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Prof. Dr. Ronald Stade

'Victimless Ethnography? Anthropology’s Changing Triangulations'

- Report by Edo Kort

 

Professor Ronald Stade started his lecture by referring to the night before: “It was the best diner I ever had!”

 

The scientific genre of ethnography exists for the purpose of communication. Communication involves a transmitter (the author), a recipient (the readers, and, in the case of ethnography the research subjects). The three parties together form a triangular constellation. Prof. Stade tried in his lecture at the morning of the second day of the Symposium to show us the problems connected to this triangle.

 

This triangle is now collapsing, for increasingly the research subjects are the recipients as well. In other words: the author writes to them and for them about them. This sometimes results in the subjects giving feedback to the author and the text he or she wrote about them. The research subjects, when readers, may express their dissatisfaction with the ethnographic description and analyses or feel that it impedes their work. The author may feel as a victim of external pressure. So, Stade states, producing an victimless ethnography seems difficult under these circumstances. In his lecture he presented the methodology and ethics that may result in a victimless type of ethnographic writing.

 

Modern science can be described by three characteristics:

the will to classify;
  • the belief in history as progression; and
  • the idealization of a bourgeois public sphere.

In anthropology we could also find these characteristics. At the same time the ethnographic object of study became solidified. Here Stade uses Johannes Fabians concept of spatialization of time. By employing rhetorical strategies like writing in the ethnographic present and leaving the author out of the text, the research subject is relegated to a distant temporal space. Giving the research subjects an ethnos, social identities and collectivity, but still refer to them as a classifiable specimen, made anthropology a modern science as others.

 

By criticizing these practices and change the way of writing, anthropology nowadays is the only social science that abandoned modernist science and moved toward a decentered understanding of the world. Going through methodological and ethical debates concerning (for example) the research subjects, power relations between the author and the subjects and textual authority, anthropologists went through many controversies. The outcome of these dilemmas is an ethnographer that is in better condition than ever!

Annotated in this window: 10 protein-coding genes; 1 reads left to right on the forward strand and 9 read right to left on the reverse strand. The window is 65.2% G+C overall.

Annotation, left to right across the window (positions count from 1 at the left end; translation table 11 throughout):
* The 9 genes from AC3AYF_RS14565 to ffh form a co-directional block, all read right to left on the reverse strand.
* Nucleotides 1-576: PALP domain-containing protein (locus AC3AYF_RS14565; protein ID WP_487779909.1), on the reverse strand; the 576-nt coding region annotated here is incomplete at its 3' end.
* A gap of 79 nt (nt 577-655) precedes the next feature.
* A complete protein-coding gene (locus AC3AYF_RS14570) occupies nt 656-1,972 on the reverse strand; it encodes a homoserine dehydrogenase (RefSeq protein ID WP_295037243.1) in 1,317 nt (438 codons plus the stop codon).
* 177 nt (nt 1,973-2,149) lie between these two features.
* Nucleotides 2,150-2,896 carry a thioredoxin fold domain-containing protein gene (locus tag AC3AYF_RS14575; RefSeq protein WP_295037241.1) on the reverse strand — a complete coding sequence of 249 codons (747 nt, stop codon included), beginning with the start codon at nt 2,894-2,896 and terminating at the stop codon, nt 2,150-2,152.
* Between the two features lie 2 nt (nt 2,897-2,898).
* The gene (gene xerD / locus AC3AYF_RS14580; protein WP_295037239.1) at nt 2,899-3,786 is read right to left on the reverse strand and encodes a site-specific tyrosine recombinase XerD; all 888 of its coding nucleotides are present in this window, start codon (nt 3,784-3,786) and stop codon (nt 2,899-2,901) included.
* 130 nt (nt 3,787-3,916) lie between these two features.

Anthropologists thus try to be sympathetic with their interlocutors in the field, try to remain analytical and struggle to decentre the world at the same time. Stade calls this methodological cosmopolitanism. This is positive and means that we are a step ahead of other social sciences. But he does have some critical notes. Instead of attempting to once and for all eliminate the doubts and remorse of ethnographic research, we may want to cultivate our bad conscience. Instead of consenting to collective identities, cosmopolitan anthropology acknowledges the existence of individual aspirations beyond particular communitarian alignments.

 

So, methodological cosmopolitanism must not be confused with methodological individualism. Cosmopolitanism contains the paradox of the comprehensibility of the human species and the incomprehensibility of the human individual. We will thus not be able to completely understand the ‘other’. Seeing the world as one place is a key part of methodological cosmopolitanism. But as long as we don’t see the simultaneity of our lives with lives in misery and agony, the bad conscience we produce will not be silenced by good intentions.

 

With methodological cosmopolitanism, the ethnographic triangle will certainly crumble. Ethnographies will be directed both at everyone and at someone, while remaining mindful of the otherness of the other. We may want to solve problems but we should not think we have the solution. The book will not close!